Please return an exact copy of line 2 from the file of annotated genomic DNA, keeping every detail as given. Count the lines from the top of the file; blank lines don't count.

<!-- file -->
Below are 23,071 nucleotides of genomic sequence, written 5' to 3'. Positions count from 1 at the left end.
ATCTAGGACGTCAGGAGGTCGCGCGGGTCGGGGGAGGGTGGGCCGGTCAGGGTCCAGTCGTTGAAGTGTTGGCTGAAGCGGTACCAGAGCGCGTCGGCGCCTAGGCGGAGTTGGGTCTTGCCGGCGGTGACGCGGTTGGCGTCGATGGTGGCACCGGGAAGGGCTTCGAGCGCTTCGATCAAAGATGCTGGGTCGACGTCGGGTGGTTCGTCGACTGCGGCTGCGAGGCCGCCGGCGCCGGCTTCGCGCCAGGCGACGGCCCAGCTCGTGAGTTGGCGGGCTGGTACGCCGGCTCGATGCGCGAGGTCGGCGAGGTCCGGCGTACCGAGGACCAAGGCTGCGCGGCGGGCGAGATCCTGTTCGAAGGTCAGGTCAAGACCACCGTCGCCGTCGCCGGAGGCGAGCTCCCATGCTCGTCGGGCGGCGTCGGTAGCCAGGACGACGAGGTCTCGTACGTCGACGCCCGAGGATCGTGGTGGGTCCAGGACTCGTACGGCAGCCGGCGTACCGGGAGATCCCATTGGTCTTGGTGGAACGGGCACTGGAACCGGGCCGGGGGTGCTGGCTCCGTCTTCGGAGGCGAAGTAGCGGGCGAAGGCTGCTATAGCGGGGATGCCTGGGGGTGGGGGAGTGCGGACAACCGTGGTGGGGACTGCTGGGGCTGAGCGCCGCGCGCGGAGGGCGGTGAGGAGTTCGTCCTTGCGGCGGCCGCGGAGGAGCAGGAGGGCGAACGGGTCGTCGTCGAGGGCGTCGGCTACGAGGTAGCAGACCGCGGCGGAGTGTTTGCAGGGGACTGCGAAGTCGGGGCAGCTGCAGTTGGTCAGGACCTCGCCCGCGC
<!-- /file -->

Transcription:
ATCTAGGACGTCAGGAGGTCGCGCGGGTCGGGGGAGGGTGGGCCGGTCAGGGTCCAGTCGTTGAAGTGTTGGCTGAAGCGGTACCAGAGCGCGTCGGCGCCTAGGCGGAGTTGGGTCTTGCCGGCGGTGACGCGGTTGGCGTCGATGGTGGCACCGGGAAGGGCTTCGAGCGCTTCGATCAAAGATGCTGGGTCGACGTCGGGTGGTTCGTCGACTGCGGCTGCGAGGCCGCCGGCGCCGGCTTCGCGCCAGGCGACGGCCCAGCTCGTGAGTTGGCGGGCTGGTACGCCGGCTCGATGCGCGAGGTCGGCGAGGTCCGGCGTACCGAGGACCAAGGCTGCGCGGCGGGCGAGATCCTGTTCGAAGGTCAGGTCAAGACCACCGTCGCCGTCGCCGGAGGCGAGCTCCCATGCTCGTCGGGCGGCGTCGGTAGCCAGGACGACGAGGTCTCGTACGTCGACGCCCGAGGATCGTGGTGGGTCCAGGACTCGTACGGCAGCCGGCGTACCGGGAGATCCCATTGGTCTTGGTGGAACGGGCACTGGAACCGGGCCGGGGGTGCTGGCTCCGTCTTCGGAGGCGAAGTAGCGGGCGAAGGCTGCTATAGCGGGGATGCCTGGGGGTGGGGGAGTGCGGACAACCGTGGTGGGGACTGCTGGGGCTGAGCGCCGCGCGCGGAGGGCGGTGAGGAGTTCGTCCTTGCGGCGGCCGCGGAGGAGCAGGAGGGCGAACGGGTCGTCGTCGAGGGCGTCGGCTACGAGGTAGCAGACCGCGGCGGAGTGTTTGCAGGGGACTGCGAAGTCGGGGCAGCTGCAGTTGGTCAGGACCTCGCCCGCGC